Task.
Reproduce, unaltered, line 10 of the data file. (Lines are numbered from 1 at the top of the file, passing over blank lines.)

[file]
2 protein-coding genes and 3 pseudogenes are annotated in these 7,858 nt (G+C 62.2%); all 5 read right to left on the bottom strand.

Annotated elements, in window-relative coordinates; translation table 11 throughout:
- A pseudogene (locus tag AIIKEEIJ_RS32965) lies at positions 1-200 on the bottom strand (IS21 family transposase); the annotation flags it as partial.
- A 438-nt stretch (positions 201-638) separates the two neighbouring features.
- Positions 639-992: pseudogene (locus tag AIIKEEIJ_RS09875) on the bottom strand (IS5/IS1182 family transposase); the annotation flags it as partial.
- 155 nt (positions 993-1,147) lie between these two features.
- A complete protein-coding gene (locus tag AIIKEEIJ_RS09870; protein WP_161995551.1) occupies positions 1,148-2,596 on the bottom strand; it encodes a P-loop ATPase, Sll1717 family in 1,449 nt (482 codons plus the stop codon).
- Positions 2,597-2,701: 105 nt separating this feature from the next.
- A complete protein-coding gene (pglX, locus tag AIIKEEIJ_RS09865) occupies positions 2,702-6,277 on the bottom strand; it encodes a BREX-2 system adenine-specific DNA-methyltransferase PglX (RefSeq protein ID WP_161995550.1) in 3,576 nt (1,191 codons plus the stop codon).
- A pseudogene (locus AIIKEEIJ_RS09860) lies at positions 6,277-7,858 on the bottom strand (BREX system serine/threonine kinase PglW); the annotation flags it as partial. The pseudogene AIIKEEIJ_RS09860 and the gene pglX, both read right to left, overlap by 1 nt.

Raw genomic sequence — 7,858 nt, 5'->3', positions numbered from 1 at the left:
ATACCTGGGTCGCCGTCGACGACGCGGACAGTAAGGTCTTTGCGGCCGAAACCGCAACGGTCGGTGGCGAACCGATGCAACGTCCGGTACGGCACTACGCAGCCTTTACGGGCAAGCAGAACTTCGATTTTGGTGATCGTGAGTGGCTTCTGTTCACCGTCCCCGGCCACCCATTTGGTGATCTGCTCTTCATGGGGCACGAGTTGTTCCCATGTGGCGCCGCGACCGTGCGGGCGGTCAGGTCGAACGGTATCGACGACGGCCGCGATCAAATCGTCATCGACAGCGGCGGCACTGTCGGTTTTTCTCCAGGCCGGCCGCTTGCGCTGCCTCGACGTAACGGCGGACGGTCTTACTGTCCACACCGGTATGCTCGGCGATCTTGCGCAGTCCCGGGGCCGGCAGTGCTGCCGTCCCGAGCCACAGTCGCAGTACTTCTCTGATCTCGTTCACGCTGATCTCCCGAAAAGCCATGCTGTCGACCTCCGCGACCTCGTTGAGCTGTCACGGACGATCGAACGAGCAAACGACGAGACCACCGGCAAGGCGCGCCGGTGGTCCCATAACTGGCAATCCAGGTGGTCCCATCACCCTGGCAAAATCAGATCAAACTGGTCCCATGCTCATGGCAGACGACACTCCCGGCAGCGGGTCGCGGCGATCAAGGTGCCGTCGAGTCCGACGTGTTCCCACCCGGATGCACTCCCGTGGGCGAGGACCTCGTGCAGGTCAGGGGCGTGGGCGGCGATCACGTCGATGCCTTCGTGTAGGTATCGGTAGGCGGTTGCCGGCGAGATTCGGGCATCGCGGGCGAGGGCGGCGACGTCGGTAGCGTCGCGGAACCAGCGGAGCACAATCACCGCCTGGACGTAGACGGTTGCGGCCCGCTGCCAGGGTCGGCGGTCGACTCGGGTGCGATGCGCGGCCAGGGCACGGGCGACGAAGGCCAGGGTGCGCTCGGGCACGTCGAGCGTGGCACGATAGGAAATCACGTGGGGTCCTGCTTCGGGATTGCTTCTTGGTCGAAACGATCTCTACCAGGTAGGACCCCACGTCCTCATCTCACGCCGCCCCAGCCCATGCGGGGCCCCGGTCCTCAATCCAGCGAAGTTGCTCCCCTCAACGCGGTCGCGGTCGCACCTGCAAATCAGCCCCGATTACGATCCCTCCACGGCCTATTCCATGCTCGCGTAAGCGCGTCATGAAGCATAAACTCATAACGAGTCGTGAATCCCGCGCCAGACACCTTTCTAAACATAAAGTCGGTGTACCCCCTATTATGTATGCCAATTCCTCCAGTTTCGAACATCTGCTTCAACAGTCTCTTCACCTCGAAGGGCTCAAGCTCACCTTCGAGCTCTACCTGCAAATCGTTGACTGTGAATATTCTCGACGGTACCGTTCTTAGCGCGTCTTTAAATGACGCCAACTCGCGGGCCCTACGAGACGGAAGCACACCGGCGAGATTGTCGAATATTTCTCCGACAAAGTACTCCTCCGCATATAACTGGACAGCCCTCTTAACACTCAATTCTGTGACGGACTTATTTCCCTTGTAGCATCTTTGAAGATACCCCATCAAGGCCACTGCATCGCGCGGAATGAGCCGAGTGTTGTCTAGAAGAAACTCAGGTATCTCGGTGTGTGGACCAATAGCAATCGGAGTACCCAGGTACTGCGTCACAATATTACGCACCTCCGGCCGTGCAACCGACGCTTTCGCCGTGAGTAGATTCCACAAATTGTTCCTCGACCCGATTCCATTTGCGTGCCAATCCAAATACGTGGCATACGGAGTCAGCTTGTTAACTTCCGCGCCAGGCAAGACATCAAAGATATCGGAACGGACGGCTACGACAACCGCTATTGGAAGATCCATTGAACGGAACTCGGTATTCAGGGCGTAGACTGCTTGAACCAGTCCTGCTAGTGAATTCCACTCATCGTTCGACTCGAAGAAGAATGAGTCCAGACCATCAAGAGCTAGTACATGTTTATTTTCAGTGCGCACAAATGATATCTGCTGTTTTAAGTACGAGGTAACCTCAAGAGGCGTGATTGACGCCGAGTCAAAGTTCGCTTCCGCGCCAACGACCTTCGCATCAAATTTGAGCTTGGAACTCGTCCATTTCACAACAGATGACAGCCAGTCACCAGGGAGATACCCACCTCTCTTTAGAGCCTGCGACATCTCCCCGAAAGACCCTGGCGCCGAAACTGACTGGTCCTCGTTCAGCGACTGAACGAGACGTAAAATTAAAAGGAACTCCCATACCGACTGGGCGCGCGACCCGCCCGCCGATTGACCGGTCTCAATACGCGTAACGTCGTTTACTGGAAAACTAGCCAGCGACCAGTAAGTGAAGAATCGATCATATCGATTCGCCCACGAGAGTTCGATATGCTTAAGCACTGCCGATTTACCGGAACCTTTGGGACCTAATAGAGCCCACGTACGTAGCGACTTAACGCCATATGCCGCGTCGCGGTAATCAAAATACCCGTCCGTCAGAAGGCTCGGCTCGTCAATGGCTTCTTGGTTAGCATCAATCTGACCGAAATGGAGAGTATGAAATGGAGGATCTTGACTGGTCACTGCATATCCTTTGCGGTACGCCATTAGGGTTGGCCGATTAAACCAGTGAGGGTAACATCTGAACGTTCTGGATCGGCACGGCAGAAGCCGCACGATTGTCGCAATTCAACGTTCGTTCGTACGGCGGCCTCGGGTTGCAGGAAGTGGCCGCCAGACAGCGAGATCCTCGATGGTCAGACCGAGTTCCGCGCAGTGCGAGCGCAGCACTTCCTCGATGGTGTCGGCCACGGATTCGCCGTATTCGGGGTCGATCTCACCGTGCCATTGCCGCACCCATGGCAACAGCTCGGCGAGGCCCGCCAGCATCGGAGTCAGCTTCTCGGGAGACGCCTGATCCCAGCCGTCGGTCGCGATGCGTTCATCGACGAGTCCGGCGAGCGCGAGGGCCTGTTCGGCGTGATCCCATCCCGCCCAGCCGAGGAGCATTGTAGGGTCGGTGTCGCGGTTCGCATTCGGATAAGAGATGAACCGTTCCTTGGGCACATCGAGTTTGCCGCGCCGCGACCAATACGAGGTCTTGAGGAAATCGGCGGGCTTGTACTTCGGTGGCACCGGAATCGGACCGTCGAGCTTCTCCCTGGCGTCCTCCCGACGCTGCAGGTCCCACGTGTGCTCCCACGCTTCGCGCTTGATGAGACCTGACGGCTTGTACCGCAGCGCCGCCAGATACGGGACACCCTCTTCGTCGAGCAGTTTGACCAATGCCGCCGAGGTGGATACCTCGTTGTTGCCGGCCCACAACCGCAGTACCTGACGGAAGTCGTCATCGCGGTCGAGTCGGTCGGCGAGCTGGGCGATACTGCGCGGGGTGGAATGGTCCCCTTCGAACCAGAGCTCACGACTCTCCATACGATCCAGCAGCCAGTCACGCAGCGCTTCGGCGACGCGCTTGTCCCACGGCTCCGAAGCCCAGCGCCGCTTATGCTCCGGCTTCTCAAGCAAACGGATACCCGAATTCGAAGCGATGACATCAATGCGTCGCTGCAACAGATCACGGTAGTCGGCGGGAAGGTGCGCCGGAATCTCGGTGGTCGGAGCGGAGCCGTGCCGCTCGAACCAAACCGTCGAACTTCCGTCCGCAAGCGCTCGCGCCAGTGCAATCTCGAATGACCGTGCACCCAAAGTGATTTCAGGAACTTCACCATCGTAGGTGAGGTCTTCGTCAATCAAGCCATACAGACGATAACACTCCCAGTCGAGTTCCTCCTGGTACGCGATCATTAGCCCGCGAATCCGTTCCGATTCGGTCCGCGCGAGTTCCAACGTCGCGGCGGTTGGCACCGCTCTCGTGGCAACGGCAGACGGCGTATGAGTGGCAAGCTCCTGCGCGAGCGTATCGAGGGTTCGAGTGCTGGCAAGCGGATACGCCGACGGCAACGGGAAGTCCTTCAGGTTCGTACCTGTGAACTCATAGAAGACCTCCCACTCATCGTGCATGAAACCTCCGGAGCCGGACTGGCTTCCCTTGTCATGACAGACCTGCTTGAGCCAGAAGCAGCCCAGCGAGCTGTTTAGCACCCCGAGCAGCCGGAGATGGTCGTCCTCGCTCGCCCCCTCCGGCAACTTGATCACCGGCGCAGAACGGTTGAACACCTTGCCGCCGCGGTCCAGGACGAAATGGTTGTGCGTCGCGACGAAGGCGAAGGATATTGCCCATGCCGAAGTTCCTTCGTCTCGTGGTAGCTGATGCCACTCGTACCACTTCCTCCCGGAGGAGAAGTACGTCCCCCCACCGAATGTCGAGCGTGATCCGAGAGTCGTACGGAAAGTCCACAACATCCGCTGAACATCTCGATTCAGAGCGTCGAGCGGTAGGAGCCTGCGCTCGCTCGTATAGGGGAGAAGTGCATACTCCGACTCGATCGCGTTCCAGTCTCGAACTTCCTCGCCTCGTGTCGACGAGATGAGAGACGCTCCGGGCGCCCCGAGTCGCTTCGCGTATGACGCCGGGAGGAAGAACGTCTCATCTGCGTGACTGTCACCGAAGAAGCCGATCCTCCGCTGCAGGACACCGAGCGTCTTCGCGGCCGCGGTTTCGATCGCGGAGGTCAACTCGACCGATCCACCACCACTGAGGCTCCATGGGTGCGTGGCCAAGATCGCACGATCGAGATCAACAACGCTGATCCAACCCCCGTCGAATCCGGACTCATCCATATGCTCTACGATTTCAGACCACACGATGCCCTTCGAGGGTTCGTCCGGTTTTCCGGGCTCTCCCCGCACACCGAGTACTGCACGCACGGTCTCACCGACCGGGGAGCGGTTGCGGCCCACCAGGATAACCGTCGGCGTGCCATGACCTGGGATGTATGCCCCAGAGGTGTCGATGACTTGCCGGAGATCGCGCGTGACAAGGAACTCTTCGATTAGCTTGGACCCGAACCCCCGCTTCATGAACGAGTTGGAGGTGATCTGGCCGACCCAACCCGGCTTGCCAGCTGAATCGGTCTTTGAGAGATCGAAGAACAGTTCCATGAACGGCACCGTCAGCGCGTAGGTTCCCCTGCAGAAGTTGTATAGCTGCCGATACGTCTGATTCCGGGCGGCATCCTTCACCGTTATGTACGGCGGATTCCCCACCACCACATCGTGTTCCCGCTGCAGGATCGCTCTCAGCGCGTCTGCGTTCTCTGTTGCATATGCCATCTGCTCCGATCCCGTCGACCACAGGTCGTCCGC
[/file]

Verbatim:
- A pseudogene (locus AIIKEEIJ_RS09860) lies at positions 6,277-7,858 on the bottom strand (BREX system serine/threonine kinase PglW); the annotation flags it as partial. The pseudogene AIIKEEIJ_RS09860 and the gene pglX, both read right to left, overlap by 1 nt.